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Improving Fire Service Response to STEMI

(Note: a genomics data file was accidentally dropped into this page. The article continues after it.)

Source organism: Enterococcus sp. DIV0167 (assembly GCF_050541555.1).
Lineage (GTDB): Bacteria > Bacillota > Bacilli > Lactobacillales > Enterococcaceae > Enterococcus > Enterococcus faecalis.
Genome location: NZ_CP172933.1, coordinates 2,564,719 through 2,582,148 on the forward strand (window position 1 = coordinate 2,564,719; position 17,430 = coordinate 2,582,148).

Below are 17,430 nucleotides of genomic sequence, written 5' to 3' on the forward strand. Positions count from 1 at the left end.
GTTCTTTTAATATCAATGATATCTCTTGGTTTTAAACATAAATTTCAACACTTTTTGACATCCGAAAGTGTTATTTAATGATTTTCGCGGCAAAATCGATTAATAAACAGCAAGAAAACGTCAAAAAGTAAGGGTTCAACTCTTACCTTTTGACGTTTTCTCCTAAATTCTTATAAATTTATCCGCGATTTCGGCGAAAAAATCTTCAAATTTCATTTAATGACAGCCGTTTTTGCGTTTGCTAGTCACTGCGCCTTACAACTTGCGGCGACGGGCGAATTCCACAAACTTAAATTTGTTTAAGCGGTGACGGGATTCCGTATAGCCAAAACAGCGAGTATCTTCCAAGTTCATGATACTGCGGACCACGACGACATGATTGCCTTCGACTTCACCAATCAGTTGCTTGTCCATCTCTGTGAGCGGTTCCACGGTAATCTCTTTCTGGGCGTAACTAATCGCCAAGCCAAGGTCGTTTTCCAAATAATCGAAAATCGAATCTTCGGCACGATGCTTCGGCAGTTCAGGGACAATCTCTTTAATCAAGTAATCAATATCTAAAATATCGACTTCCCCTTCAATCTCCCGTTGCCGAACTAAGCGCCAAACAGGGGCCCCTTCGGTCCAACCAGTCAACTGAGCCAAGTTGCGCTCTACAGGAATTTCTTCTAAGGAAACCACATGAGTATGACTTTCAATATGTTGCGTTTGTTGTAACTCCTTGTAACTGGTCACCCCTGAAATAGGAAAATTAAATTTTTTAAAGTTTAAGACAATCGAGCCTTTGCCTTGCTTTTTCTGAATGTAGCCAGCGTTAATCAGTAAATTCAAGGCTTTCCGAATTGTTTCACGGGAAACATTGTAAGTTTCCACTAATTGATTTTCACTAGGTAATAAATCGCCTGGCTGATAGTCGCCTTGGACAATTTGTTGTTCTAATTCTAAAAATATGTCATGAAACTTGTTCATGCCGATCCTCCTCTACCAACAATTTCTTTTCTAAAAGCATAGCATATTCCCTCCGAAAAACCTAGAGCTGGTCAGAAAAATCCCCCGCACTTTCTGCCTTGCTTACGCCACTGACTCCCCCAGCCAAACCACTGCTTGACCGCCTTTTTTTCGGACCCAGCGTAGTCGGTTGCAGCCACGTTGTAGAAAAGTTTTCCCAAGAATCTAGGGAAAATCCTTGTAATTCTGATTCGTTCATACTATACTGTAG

By ANDREW P. MARDELLYour medic unit responds to a 45-year-old man with 30 minutes of rapid onset chest pain. The patient has a history of hypertension but no previous history of myocardial infarction (MI). He is also taking ramipril.You perform a 12-lead electrocardiogram (ECG), which demonstrates a three- to four-millimeter (mm) ST segment elevation in leads V1-V6 and no Q waves present (Figure 1). On examination, you find a regular pulse of 90 bpm, a blood pressure of 105/60 mm/hg, clear lungs, and normal heart sounds with no murmurs. You interpret the ECG as an impending anterior STEMI (ST-Elevation myocardial infarction) (anterior current of injury) and activate the catheterization la...

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